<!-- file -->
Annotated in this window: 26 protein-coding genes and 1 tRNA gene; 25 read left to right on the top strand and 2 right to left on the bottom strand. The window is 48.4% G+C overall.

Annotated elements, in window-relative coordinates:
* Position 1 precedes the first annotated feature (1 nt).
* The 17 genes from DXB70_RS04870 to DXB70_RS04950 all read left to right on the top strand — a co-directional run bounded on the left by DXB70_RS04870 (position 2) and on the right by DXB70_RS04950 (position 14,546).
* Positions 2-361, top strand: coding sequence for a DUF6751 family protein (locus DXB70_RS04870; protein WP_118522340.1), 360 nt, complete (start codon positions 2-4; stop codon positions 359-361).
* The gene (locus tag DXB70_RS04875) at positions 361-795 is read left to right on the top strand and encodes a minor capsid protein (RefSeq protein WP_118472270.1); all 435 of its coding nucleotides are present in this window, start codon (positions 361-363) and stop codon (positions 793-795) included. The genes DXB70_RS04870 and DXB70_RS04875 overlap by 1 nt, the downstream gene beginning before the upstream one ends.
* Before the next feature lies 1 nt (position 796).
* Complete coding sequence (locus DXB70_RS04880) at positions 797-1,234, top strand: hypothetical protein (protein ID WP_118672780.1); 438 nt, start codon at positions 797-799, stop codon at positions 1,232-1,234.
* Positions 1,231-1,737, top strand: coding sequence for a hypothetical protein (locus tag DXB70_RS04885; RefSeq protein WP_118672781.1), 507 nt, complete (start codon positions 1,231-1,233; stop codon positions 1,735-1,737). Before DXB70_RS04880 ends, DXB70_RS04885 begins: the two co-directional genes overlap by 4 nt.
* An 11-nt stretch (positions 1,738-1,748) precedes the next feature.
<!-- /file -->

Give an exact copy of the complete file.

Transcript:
Annotated in this window: 26 protein-coding genes and 1 tRNA gene; 25 read left to right on the top strand and 2 right to left on the bottom strand. The window is 48.4% G+C overall.

Annotated elements, in window-relative coordinates:
* Position 1 precedes the first annotated feature (1 nt).
* The 17 genes from DXB70_RS04870 to DXB70_RS04950 all read left to right on the top strand — a co-directional run bounded on the left by DXB70_RS04870 (position 2) and on the right by DXB70_RS04950 (position 14,546).
* Positions 2-361, top strand: coding sequence for a DUF6751 family protein (locus DXB70_RS04870; protein WP_118522340.1), 360 nt, complete (start codon positions 2-4; stop codon positions 359-361).
* The gene (locus tag DXB70_RS04875) at positions 361-795 is read left to right on the top strand and encodes a minor capsid protein (RefSeq protein WP_118472270.1); all 435 of its coding nucleotides are present in this window, start codon (positions 361-363) and stop codon (positions 793-795) included. The genes DXB70_RS04870 and DXB70_RS04875 overlap by 1 nt, the downstream gene beginning before the upstream one ends.
* Before the next feature lies 1 nt (position 796).
* Complete coding sequence (locus DXB70_RS04880) at positions 797-1,234, top strand: hypothetical protein (protein ID WP_118672780.1); 438 nt, start codon at positions 797-799, stop codon at positions 1,232-1,234.
* Positions 1,231-1,737, top strand: coding sequence for a hypothetical protein (locus tag DXB70_RS04885; RefSeq protein WP_118672781.1), 507 nt, complete (start codon positions 1,231-1,233; stop codon positions 1,735-1,737). Before DXB70_RS04880 ends, DXB70_RS04885 begins: the two co-directional genes overlap by 4 nt.
* An 11-nt stretch (positions 1,738-1,748) precedes the next feature.